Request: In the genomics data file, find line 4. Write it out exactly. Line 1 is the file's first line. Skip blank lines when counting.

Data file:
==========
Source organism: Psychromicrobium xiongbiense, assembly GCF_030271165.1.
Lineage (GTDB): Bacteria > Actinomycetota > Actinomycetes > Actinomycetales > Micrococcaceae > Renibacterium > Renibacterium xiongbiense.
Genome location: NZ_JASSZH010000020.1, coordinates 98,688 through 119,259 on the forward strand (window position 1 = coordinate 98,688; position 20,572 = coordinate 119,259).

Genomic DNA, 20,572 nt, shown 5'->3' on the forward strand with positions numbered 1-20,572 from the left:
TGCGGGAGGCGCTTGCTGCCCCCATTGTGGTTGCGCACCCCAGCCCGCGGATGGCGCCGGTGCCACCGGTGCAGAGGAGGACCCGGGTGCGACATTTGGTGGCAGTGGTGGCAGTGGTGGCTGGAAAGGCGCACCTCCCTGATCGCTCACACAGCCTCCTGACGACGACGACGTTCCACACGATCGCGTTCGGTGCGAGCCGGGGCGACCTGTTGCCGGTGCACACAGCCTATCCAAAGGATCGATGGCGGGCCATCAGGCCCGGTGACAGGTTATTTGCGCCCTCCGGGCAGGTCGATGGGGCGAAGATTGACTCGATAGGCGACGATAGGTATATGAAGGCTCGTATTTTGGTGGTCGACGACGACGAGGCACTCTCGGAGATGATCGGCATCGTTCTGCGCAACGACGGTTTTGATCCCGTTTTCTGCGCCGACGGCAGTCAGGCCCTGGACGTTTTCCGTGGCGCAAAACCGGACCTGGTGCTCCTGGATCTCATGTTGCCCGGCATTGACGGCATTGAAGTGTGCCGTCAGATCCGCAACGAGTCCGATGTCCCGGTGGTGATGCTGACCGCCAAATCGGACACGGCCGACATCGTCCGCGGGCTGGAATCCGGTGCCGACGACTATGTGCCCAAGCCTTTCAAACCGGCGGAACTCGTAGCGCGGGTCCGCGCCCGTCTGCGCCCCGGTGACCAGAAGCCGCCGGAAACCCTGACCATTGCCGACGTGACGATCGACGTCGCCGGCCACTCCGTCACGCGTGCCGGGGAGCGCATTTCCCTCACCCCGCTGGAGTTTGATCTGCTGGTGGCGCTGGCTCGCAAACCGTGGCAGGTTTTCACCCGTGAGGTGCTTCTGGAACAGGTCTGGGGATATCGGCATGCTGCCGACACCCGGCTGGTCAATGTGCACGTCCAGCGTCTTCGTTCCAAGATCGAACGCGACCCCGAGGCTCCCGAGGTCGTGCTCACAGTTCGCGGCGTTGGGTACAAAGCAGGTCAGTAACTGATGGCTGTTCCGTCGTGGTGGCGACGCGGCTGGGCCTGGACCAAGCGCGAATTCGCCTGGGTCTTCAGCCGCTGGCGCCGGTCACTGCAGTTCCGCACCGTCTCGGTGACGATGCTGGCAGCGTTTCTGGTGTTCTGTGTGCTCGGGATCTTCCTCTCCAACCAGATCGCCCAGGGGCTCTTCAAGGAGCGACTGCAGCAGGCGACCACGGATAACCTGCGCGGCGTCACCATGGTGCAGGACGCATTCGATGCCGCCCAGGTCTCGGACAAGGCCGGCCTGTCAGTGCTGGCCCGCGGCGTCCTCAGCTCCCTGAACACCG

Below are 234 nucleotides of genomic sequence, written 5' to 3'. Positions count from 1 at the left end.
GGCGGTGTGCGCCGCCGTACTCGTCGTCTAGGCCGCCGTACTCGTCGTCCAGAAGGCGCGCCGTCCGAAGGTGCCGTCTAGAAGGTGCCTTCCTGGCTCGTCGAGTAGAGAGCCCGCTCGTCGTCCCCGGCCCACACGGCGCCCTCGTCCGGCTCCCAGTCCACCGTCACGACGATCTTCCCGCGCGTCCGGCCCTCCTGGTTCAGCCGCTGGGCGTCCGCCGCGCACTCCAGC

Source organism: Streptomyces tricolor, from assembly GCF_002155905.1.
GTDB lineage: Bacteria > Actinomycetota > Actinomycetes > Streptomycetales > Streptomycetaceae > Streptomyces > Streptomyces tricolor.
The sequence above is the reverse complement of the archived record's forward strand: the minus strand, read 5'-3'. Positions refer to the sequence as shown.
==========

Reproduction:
Genomic DNA, 20,572 nt, shown 5'->3' on the forward strand with positions numbered 1-20,572 from the left: